More significant than the actual costs of complying with the rule are the implications it carries for future regulation of the sector. If Congress does not adopt preemptive climate legislation in this session, EPA has announced its intention to regulate stationary sources of GHG emissions beginning in 2011. It is widely expected that EPA’s stationary source regulations will apply to the same industrial sectors covered by the GHG reporting rule. Thus, this proposed rule sets the stage for the eventual appliction of GHG emissions reduction requirements to the industry, and those requirements will inevitably carry a significantly greater cost. Moreover, given the sector’s significant contribution to the nation’s overall GHG emissions – as mentioned previously, it is the second largest source of anthropogenic emissions of methane, which has a global warming potential 20 times greater than CO2 – it is likely that when the first reliable, facility-level GHG emissions data becomes publicly available in mid-2012, the public calls for emissions reduction requirements or other form of regulation will only increase, possibly hastening the enactment of such regulations or legislation.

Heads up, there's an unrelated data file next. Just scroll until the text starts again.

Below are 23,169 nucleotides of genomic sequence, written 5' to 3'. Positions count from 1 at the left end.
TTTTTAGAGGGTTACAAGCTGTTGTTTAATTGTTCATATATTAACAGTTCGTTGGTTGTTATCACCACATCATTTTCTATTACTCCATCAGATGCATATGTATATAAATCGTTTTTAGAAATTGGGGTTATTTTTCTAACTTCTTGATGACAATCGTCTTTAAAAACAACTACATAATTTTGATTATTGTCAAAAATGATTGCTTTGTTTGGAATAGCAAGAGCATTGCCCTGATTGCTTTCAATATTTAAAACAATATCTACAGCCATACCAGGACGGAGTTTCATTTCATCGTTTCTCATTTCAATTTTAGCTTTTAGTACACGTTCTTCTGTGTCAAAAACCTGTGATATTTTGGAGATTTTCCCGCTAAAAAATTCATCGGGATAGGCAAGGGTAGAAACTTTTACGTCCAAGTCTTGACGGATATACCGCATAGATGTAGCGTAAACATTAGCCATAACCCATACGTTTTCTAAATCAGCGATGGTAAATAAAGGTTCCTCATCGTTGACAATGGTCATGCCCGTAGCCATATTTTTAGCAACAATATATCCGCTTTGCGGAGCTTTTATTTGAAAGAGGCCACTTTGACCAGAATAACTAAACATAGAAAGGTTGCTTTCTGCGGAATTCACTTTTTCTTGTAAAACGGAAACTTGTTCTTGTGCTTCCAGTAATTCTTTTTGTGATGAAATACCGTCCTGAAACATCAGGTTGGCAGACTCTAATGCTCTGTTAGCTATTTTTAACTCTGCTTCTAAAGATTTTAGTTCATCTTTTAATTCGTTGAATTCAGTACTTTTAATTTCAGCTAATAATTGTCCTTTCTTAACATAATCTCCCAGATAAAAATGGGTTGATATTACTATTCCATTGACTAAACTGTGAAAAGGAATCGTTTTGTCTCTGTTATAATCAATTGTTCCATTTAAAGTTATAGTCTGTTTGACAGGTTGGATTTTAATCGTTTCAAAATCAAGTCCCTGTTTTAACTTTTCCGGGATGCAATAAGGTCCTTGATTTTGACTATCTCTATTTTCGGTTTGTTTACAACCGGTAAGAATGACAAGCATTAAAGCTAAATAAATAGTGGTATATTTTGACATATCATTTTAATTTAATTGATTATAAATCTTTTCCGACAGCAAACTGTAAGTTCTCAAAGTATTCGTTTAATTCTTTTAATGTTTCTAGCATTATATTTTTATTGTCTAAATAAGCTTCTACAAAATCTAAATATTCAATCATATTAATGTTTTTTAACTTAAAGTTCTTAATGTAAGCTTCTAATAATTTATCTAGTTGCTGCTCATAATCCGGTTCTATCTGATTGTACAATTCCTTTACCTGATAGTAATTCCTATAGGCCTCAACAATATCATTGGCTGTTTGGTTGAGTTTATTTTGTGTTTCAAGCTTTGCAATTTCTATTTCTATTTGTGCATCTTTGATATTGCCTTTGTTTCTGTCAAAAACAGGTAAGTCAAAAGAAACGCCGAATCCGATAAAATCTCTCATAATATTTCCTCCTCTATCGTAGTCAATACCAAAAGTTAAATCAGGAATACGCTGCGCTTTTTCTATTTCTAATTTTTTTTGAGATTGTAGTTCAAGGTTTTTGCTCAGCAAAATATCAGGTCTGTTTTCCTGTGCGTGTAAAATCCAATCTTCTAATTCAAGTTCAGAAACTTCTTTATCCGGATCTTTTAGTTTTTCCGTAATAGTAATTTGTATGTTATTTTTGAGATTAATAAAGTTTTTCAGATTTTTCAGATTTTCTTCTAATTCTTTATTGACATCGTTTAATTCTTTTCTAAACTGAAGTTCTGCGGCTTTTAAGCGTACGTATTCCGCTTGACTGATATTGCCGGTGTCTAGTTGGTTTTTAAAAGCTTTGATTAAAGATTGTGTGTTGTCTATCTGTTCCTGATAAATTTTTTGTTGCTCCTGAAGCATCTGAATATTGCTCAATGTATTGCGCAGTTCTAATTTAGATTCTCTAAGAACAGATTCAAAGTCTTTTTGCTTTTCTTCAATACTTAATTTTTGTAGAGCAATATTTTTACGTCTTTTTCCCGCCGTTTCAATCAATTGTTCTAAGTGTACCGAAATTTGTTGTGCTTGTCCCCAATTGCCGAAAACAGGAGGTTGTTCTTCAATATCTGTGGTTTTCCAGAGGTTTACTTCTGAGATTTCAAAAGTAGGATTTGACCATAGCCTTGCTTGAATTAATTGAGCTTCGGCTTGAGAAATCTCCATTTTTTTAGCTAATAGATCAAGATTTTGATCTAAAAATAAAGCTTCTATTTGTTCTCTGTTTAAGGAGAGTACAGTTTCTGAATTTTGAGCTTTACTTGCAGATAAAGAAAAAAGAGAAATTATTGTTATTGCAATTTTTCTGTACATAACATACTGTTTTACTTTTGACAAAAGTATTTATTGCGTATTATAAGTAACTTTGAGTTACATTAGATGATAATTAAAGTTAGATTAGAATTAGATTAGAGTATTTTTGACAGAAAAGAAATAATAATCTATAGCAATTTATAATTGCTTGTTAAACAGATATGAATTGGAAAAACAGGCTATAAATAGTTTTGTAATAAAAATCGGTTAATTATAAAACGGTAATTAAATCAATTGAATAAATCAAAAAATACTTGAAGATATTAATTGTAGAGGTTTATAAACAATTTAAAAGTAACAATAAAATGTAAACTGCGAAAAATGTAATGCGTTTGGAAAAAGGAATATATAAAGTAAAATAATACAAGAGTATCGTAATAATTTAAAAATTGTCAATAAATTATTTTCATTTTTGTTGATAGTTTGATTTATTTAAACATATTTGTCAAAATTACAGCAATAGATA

Of course, opportunistic companies in the sector will also see opportunities arising out of the proposed rule. Perhaps most significantly, the requirement to monitor and quantify both vented and fugitive methane emissions will arm facility owners with detailed information regarding how much valuable product they are losing and at what specific sources and locations. This could enable owners to effectively reduce emissions from leaks and other unintentional losses and recover more valuable product for sale on the market. In addition, quantification of the volume and location of CO2 emissions may help operators identify potential market opportunities and spur the development of more cost-effective carbon capture technology to permit carbon sequestration through the use of recovered CO2 in enhanced oil recovery.

These are just a few of the potential benefits of the proposed rule to industry. Entrepreneurial companies in the sector will undoubtedly identify more.